Ying Huang continues to work on his kexec-based hibernation patches. Currently only supporting the i386 architecture, Ying notes, "the setup of hibernation/restore is fairly complex. I will continue working on simplifying." Following up to the latest round of kexec-based hibernation patches posted to the Linux Kernel mailing list it was asked how performance would compare to other hibernation solutions. Ying suggested that with not-yet implemented optimizations it should offer comparable performance.
For most of us, file formats are right up there with printer drivers in terms of fun. Certainly, they're important, but not something you'd look to for excitement. And yet that is precisely what thebattle between the OpenDocument Format and Microsoft's OOXML is providing. And I'm not just talking about the dry, intellectual excitement derived from comparing well-formed XML tags: this is a no holds barred, down-and-dirtymano a manofight over the soul of document standards.
In this final section I'll present some MIDI-specific troubleshooting tips, along with a brief description of the setup here at StudioDave, a few closing remarks, and of course some links to the Linux music-maker du jour.
Back in April of 2006, a proprietary driver from ATI that had supported the Radeon X1000 "R500" product family had finally greeted Linux users. This driver, v8.24.8, had supported the entire desktop and mobile Radeon X1000 lineup with 3D support and even Avivo video playback capabilities. For the six months prior, Linux users were stuck in the dark without any Linux support for the R500 series while the ATI Windows Catalyst customers had support that was continually improved. Of course, back in 2006 there was no open-source R500 driver either. Over the past 16 months with R500 support in the fglrx driver, the features have continually improved with an AMD Catalyst Control Center for Linux, support for the newer R500 graphics cards, and there are far less bugs in the driver now then there was in the past.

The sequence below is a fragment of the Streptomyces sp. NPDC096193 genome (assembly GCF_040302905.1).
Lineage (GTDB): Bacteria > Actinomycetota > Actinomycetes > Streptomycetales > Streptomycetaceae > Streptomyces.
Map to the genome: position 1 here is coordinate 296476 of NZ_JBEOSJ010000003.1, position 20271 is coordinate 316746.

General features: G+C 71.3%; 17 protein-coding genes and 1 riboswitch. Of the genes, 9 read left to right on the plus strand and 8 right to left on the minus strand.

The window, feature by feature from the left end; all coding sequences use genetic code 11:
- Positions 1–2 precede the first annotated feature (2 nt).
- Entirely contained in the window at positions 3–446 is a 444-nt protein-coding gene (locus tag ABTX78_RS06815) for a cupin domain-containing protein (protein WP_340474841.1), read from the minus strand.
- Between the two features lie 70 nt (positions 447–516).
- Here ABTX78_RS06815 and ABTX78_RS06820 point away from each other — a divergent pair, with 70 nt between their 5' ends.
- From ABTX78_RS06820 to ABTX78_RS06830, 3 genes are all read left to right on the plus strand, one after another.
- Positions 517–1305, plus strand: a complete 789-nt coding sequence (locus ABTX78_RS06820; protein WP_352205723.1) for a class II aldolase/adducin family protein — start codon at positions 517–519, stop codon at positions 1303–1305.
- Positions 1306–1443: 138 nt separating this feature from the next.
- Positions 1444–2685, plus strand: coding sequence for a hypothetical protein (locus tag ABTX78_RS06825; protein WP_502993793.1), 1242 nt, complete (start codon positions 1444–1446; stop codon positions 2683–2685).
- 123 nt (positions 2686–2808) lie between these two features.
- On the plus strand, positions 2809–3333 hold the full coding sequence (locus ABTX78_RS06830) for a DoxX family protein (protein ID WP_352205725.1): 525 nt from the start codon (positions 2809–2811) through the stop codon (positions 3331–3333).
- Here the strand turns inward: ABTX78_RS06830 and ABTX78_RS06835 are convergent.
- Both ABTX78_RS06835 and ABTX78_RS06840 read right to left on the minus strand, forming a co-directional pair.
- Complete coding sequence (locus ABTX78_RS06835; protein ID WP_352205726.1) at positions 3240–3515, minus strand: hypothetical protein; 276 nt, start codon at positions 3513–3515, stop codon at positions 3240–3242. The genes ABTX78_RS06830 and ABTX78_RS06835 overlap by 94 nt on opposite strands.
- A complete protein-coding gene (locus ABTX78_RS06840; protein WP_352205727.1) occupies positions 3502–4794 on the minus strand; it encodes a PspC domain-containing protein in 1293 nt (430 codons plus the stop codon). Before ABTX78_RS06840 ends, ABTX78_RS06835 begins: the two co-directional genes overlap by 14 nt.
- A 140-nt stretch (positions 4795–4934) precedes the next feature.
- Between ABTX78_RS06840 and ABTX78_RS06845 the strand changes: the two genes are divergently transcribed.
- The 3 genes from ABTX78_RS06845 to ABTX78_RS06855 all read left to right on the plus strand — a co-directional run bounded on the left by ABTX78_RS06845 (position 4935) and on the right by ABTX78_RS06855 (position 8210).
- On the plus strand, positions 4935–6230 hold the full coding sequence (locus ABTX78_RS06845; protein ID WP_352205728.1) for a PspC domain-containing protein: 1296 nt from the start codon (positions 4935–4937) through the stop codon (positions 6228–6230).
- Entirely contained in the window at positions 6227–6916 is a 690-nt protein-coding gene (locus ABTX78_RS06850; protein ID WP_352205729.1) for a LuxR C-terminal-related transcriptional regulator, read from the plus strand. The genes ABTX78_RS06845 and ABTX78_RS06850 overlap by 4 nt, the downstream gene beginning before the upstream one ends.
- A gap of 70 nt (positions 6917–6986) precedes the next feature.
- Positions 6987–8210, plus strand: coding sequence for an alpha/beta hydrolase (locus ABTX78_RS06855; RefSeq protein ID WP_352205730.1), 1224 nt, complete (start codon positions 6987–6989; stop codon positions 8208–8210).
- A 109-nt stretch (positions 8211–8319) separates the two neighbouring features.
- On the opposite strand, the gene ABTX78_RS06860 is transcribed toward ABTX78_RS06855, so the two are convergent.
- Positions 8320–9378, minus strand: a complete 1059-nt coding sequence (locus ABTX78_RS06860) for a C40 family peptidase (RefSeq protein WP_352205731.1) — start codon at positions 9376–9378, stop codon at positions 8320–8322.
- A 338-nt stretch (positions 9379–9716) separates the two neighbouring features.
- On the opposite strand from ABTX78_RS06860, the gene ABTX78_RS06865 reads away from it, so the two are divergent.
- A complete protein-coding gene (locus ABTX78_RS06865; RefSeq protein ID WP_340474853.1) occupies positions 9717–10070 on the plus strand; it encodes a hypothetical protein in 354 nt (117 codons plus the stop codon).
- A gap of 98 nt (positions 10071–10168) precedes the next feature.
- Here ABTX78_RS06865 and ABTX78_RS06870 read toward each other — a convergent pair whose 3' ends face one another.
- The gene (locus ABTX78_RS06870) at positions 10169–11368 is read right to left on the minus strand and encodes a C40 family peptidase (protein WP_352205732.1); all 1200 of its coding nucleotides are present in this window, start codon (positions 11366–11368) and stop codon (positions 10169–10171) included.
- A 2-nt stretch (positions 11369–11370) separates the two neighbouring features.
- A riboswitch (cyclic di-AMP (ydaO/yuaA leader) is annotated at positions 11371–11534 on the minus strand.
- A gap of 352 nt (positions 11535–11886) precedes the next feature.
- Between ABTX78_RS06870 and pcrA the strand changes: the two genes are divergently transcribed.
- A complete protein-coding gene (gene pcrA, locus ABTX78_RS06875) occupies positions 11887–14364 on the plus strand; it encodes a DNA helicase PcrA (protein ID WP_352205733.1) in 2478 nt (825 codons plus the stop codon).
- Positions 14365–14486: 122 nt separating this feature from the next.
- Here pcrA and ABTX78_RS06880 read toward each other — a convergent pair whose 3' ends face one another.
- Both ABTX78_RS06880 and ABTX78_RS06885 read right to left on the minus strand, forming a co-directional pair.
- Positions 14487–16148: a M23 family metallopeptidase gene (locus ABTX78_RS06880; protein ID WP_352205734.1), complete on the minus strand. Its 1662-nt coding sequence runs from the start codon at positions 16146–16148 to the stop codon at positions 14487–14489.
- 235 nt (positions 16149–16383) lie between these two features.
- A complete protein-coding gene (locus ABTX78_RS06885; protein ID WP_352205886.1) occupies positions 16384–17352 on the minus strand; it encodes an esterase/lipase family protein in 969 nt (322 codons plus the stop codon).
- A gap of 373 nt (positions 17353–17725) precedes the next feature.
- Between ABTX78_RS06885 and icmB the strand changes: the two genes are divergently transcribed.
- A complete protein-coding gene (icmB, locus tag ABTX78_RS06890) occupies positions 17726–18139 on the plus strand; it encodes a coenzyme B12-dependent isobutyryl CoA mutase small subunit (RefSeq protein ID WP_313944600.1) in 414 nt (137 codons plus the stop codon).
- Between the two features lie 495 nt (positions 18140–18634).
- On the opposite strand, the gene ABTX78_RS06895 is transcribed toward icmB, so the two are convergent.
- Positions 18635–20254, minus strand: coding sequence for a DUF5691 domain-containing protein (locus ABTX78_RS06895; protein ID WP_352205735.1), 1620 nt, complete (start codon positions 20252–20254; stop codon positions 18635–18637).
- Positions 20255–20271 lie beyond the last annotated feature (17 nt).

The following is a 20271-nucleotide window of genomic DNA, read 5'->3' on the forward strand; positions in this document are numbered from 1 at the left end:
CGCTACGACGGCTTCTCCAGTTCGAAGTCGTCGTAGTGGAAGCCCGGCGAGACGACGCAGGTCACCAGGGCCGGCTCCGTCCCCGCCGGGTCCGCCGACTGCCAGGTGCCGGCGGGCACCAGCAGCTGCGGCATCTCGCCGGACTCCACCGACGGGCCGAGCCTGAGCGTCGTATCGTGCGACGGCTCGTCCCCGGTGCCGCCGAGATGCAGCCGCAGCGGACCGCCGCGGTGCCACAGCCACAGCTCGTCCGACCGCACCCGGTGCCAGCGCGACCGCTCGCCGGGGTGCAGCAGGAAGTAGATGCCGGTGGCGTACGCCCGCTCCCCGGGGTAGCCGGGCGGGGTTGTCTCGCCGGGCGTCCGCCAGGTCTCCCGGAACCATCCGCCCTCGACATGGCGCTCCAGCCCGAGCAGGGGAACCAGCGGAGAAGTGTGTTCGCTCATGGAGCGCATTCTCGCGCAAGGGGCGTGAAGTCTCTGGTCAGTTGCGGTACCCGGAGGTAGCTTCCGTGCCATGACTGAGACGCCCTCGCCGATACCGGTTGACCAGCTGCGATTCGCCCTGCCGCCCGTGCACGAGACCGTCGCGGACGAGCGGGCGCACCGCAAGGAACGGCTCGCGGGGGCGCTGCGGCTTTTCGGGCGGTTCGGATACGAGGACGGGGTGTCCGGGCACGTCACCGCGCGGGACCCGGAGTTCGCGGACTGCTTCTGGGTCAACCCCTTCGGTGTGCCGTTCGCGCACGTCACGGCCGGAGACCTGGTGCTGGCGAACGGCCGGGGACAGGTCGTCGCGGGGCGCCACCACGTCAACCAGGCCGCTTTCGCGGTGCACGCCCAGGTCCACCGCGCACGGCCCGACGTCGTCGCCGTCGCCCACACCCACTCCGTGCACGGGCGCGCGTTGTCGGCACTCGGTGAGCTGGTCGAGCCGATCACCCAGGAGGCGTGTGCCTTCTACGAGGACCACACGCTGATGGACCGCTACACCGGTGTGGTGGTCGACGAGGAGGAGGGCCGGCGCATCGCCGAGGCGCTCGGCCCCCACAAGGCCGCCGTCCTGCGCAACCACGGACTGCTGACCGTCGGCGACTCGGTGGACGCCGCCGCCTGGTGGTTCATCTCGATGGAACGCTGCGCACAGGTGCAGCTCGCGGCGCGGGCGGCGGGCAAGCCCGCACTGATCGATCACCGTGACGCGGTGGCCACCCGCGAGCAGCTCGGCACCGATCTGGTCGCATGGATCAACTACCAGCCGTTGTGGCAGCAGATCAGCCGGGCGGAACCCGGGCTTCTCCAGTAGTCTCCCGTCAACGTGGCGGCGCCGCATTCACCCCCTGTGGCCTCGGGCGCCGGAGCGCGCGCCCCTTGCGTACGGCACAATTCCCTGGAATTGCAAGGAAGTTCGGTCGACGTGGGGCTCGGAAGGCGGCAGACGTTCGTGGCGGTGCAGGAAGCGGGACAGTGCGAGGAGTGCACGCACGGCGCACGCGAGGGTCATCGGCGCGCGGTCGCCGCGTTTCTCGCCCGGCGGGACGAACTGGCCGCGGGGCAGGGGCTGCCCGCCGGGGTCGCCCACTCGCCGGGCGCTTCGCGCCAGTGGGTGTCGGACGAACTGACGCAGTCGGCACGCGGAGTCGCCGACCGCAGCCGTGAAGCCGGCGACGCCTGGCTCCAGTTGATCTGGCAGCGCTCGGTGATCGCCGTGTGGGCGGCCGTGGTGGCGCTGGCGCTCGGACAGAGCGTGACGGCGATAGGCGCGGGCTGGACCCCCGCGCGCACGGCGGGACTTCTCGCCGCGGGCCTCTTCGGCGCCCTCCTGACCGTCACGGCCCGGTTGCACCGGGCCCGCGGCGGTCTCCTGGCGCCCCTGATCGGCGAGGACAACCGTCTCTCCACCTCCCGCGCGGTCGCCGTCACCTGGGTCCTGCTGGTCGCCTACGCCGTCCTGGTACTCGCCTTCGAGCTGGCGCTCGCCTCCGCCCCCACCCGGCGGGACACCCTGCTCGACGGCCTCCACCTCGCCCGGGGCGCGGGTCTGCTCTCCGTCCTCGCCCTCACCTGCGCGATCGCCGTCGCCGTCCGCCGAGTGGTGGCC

When I first started learning to read, my primary motivation was to gain the ability to read the comics in my local paper. I had no idea at that time that there were so many comics in the world. Now I know that there are comics all over the Web, but who has time to go to each site each day and read the latest strip? Thanks to the world of open source software, you can gather all your favorite comics on one page automatically, ready for you to read each morning.
By drawing so much attention to Linux, and failing so spectacularly to find any legal flaw in it, SCO has actually helped Linux's business acceptance. In 2003, Linux was an important operating system... if you were in love with technology. Most of the business world was keeping its distance. SCO's attack on Linux, however, had two immediate effects that would work to Linux's long term benefit: It reunified the Linux community and businesses against a common enemy and Linux was once more in the public spotlight.